Warrior of the week – Josh


So in December 2016 we were a happy family with a bonny, very cheeky 6 month old boy who was rolling, sitting and laughing. After a cold and seeming under the weather Josh kept falling over and we laughed at how silly he was for forgetting to sit.

Fast-forward a couple of weeks and he couldn’t sit, roll and just looked so sad. He then started forgetting to hold his head up, which then became more frequent. We visited the (locum) GP who dismissed it as a virus and an over-anxious Mum. That evening, Josh had a series of these head drops and was really distressed, we reached out to a paediatric doctor friend who advised us on the next steps.

We were then admitted to hospital for Infantile Spasms where Josh underwent various tests – blood, urine, lumbar puncture, MRI, EEG, black light. He was soon diagnosed with Infantile Spasms which wasn’t explained to us, then on rounds a new doctor basically told us he would never lead a normal independent life. We were crushed.

Josh was treated with high dose steroids (Prednisolone) and within 24 hours his spasms had dwindled, he was smiling and sitting. It was truly unbelievable, many nurses coming back on shift were shocked by his transformation. We now know, we were blessed that Josh responded so well and so swiftly. Within a week we were discharged with a steroid (‘hangry’) baby who was drinking milk like it was going out of fashion and not sleeping that well.. but on the whole he was a happy chap!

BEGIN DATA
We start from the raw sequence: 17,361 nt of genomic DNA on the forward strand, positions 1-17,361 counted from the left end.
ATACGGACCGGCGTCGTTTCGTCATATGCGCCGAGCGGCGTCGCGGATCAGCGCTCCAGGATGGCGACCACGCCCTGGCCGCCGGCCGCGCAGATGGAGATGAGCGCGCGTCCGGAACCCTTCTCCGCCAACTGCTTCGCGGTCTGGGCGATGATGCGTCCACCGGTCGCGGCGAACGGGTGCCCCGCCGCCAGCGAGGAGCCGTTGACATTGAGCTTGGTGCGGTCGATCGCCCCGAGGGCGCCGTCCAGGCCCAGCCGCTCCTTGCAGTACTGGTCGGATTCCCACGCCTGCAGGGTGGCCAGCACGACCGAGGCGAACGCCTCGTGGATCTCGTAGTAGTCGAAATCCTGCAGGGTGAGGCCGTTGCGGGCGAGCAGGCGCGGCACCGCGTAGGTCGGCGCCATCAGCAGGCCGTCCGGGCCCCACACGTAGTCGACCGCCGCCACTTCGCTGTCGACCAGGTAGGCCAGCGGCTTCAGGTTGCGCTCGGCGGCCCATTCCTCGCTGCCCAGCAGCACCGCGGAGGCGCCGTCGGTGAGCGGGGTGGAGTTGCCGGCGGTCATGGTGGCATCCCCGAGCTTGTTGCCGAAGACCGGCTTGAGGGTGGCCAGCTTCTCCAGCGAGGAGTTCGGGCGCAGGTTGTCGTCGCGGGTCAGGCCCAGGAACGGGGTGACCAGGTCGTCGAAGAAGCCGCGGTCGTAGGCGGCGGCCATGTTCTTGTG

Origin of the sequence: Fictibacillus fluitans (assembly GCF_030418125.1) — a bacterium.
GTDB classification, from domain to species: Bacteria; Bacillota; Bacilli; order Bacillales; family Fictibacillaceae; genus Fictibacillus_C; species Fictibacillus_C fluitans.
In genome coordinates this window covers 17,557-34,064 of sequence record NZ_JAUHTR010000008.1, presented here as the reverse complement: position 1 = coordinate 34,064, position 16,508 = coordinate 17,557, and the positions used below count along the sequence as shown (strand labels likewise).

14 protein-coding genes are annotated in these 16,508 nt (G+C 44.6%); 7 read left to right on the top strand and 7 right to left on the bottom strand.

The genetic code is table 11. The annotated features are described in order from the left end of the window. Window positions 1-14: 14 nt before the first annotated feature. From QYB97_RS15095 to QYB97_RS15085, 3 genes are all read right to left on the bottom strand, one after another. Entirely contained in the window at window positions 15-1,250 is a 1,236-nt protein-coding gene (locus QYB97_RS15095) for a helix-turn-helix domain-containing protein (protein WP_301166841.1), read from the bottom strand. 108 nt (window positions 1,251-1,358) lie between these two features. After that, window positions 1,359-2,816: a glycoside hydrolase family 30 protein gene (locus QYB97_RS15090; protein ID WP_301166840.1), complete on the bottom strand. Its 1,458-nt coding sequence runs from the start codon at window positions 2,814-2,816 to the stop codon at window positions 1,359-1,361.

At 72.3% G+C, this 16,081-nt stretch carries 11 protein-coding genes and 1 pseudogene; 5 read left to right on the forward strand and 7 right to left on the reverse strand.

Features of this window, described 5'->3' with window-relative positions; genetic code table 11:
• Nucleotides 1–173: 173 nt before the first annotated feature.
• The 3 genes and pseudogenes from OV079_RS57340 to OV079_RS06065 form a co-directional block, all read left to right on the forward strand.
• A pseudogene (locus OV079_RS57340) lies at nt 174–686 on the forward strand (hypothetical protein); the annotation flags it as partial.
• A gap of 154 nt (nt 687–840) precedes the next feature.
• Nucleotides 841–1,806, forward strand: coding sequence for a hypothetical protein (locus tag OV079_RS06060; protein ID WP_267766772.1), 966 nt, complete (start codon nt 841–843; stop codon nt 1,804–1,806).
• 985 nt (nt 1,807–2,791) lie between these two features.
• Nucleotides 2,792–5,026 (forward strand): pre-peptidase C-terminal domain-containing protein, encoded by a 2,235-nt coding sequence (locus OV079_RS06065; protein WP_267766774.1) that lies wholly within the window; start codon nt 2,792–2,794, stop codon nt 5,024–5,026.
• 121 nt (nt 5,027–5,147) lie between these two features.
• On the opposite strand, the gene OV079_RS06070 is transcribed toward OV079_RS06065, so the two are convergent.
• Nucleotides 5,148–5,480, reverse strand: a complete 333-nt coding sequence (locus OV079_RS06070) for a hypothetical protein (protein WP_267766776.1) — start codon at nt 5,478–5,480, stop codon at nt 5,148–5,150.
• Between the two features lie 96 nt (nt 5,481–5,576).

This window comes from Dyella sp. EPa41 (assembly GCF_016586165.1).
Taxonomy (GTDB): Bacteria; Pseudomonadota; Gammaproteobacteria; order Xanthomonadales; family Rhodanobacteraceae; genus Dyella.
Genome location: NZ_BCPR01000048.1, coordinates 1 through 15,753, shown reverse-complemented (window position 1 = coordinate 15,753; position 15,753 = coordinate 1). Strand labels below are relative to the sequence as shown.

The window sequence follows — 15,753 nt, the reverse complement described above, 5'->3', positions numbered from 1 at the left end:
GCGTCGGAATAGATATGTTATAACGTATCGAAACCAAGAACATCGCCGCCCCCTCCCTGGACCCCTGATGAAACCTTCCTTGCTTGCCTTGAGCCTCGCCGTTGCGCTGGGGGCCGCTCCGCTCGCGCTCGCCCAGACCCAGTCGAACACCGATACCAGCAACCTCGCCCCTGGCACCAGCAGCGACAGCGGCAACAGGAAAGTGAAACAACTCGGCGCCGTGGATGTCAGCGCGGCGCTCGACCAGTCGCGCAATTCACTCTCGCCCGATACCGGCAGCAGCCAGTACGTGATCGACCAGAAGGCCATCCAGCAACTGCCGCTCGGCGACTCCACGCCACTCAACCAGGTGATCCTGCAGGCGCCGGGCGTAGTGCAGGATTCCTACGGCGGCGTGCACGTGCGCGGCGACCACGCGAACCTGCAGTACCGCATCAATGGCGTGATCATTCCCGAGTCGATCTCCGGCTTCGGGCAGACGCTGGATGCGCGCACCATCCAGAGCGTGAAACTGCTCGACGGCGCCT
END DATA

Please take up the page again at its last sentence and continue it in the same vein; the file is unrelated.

Over the next 6 months, we realised perhaps the initial long-term diagnosis was incorrect. Our epilepsy nurse proved herself to be an absolute god-send. Josh was on Epilim to keep the spasms at bay and will be until he is 2 years seizure free.

Since then, we have lots of appointments to check his eyes, bloods, development, EEGs and have done lots of learning ourselves about advocacy since then. We now know about pushing and not being embarrassed to tell people to stop or change their approach.

Josh is liable to absence spasms when he is very unwell with a high temperature, however on the whole he is doing well. His development is on track, he can say around 10-15 words and can walk. He is social, cuddly and his motor skills are bang on.

Josh recently has had some bruising due to a borderline low platelet count otherwise it is just regular monitoring appointments for the future which we are incredibly grateful for.



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